Monday, July 25, 2011

Laramie biennial artists weld and draw and sculpt paper

David L. Jones and Diana Baumbach live around the corner from each other in an historic Laramie neighborhood.

But as far as their art is concerned, they may as well live on different planets.

David makes barns and grain silos and working models of oil rigs. His cramped home studio looks more like your grandpa's garage workshop than it does a place for fine art. In one corner sits a massive toolbox. Scattered about the studio are drills and saws and various implements of construction (growing up, David got a new tool each Christmas from Santa). On the walls are photos of abandoned car dealerships and an illustration of an oil refinery. Stacked against the wall are pieces of a hand-made set for a Hollywood western that will someday serve as both an art installation and a set for a film.

Over at Diana's spacious campus studio, she pokes holes in paper with a tiny pin. Lots and lots of tiny holes, over and over again. She works with paper and designs delicate sculptures and wall hangings. She just returned from Holland where she install an exhibit of her work that had been scaled down to fit the space.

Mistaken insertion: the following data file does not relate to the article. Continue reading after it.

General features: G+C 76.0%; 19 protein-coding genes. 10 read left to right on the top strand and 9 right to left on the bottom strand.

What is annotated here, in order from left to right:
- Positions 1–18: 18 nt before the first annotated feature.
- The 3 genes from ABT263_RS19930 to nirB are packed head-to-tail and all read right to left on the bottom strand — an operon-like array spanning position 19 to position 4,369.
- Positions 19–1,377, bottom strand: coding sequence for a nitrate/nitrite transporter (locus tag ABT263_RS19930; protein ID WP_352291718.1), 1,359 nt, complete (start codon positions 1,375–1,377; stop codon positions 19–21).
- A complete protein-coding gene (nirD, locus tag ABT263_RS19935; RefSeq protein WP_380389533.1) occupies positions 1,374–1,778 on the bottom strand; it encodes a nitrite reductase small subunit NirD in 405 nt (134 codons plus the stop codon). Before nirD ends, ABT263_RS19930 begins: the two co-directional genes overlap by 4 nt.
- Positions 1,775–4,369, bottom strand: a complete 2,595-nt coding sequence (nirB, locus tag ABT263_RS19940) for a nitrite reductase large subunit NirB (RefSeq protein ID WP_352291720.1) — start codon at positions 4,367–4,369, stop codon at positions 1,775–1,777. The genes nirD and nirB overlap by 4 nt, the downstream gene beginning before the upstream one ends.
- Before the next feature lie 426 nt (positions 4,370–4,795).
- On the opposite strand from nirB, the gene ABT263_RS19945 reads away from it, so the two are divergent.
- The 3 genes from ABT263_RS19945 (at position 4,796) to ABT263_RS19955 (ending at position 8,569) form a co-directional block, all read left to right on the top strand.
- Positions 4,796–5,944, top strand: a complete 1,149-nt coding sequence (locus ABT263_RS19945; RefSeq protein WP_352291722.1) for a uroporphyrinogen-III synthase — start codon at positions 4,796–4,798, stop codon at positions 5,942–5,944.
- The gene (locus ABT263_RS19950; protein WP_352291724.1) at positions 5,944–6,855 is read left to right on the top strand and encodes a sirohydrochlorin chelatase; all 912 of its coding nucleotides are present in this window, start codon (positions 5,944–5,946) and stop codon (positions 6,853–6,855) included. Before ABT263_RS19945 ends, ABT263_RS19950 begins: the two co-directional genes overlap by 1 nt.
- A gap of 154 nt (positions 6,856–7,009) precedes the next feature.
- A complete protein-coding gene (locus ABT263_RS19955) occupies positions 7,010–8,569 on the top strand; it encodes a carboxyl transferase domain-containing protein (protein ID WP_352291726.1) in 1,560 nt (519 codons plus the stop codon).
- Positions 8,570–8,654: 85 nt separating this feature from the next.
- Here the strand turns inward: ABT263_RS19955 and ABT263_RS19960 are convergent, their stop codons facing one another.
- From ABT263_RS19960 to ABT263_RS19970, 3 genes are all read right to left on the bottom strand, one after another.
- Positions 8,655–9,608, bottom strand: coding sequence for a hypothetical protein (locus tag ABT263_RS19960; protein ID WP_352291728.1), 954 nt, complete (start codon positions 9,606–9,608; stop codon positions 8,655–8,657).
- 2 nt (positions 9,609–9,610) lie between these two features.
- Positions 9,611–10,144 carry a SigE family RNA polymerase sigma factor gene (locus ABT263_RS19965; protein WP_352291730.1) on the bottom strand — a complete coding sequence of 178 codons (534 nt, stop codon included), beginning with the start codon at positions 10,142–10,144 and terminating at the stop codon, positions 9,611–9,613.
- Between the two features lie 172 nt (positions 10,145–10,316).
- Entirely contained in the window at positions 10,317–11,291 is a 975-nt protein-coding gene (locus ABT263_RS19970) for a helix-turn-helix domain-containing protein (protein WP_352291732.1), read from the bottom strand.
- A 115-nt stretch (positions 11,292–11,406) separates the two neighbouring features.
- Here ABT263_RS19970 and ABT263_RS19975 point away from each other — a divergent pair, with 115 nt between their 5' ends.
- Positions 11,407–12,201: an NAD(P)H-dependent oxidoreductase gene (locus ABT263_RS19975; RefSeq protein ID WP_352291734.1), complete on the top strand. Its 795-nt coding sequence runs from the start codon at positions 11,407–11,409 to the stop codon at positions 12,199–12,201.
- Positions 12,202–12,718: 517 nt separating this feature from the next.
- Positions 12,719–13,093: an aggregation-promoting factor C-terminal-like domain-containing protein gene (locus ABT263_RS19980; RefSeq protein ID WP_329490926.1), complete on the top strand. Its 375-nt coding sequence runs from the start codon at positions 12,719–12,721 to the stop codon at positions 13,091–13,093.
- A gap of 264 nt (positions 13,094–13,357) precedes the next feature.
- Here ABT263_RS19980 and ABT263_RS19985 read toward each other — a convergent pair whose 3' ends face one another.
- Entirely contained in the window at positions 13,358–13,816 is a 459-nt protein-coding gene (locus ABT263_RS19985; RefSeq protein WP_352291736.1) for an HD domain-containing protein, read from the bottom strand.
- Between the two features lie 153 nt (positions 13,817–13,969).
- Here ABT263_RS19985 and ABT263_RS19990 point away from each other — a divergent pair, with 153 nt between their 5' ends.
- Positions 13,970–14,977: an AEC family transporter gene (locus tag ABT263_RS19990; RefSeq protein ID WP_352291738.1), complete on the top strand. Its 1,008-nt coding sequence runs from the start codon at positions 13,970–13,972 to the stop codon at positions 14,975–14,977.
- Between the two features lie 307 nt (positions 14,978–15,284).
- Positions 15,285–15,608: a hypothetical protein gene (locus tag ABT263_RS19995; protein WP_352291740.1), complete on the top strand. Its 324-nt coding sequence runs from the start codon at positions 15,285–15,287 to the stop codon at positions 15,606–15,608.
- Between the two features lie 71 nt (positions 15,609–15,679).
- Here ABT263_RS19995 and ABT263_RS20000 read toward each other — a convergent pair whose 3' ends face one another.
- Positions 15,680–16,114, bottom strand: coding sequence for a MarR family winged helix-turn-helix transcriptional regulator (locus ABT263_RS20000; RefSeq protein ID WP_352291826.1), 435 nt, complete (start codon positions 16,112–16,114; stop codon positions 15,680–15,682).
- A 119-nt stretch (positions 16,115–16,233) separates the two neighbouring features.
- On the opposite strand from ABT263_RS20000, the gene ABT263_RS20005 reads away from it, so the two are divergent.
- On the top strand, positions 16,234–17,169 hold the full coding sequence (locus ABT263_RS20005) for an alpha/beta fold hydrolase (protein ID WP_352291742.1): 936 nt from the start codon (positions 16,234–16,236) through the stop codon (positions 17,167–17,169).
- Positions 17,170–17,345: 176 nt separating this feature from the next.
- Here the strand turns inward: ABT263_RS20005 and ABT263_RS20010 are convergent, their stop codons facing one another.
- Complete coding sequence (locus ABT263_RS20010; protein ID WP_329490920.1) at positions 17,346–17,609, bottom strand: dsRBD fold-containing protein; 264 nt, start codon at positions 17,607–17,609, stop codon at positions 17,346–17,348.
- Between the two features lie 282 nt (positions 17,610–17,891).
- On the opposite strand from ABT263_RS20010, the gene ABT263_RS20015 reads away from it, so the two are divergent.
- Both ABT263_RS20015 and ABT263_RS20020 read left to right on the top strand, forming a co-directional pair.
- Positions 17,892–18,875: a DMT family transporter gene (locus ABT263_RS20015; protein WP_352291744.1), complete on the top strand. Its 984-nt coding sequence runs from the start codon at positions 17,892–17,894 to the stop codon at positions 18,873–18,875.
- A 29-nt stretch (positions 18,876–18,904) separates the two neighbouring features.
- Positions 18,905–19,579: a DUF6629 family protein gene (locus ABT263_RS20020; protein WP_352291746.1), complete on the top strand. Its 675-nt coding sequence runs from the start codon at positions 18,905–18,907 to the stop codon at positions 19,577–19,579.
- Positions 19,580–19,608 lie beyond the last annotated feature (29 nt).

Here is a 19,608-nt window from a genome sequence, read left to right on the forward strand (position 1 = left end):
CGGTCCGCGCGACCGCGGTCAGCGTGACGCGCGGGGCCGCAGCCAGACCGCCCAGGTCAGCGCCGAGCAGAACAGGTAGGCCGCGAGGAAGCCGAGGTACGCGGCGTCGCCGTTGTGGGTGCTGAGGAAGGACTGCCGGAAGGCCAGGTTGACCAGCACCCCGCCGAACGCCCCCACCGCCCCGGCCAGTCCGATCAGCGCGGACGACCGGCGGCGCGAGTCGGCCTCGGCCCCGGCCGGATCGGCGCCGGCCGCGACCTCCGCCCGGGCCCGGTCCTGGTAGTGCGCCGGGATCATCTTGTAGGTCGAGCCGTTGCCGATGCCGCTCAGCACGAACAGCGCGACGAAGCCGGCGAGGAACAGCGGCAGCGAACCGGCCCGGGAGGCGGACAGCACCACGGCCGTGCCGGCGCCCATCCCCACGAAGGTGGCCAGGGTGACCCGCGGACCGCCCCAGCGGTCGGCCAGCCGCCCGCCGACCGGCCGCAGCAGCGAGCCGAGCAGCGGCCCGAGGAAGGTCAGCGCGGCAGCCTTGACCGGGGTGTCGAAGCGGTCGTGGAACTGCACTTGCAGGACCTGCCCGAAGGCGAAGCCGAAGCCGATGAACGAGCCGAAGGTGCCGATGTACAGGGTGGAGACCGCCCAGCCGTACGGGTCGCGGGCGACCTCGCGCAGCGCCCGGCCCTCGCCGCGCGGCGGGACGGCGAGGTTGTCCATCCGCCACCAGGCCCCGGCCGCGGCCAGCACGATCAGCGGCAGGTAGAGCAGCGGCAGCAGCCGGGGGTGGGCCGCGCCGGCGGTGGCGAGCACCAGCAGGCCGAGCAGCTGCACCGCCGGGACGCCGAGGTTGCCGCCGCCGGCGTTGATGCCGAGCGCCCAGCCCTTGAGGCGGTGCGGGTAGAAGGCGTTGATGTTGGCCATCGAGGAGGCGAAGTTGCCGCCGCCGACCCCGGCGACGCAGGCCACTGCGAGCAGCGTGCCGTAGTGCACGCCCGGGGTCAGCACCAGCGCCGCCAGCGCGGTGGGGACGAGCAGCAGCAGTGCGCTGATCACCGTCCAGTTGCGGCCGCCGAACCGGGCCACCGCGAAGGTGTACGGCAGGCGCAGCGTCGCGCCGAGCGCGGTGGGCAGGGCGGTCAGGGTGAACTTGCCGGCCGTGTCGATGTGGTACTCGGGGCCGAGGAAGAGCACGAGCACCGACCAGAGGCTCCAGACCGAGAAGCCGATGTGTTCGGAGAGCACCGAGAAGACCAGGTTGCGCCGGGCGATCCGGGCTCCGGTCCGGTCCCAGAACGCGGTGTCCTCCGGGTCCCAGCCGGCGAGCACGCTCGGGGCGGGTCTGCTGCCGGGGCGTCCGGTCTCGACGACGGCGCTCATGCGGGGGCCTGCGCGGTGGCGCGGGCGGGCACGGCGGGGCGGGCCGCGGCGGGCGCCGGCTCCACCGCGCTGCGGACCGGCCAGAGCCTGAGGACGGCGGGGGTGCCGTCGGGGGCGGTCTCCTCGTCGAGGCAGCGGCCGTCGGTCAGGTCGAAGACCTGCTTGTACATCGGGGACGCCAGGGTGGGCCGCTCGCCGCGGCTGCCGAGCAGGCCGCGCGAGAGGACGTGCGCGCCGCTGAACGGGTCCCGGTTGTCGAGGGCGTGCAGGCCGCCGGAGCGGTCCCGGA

Diana's husband, Shelby Shadwell, is another Laramie artist who will be featured in the fellowship biennial which opens Nov. 4 in Jackson. He was out of town during our July 21 swing through Laramie. He had just finished a residency at The Center for Land Use Interpretation in Wendover, Utah. He and University of Wyoming Art Department colleagues David Jones and Patrick Kikut spent several weeks working on projects inspired by the desert heat and the nearby remains of a Cold War Air Force base that includes the hanger that housed the Enola Gay, the plane that dropped the first atomic bomb.

According to Diana, Shelby grew up in the Midwest and had never seen mountains before arriving in Wyoming. That may be one of the reasons why his "Low Pressure" drawings are based on WYDOT winter web cam views of locations along I-80. Some of his WAC fellowship-winning entries, "Economy," feature drawings of truck traffic along I-80. Snow and ice and careless drivers help make the interstate stretch from Laramie to Rawlins the most-often closed section of highway in the country. Laramie is the perfect perch to watch this drama unfold.

Shelby's latest work is featured in an exhibit in the 222 Shelby Street Gallery in Santa Fe, N.M.

Photos (top to bottom):
1. David Jones (left), a 2010 WAC visual arts fellowship recipient, tells Nancy Bowen about his art installations that include barns and silos (shown on ground).
2. Diana Baumbach, an honorable mention in the 2010 WAC visual arts fellowship competition, shows her work on paper to fellowship curator Nancy Bowen.
3. "Divider," by Diana Baumbach
4. "Economy" by Shelby Shadwell, Charcoal, pastel, graphite on paper on panel, 22"x15"

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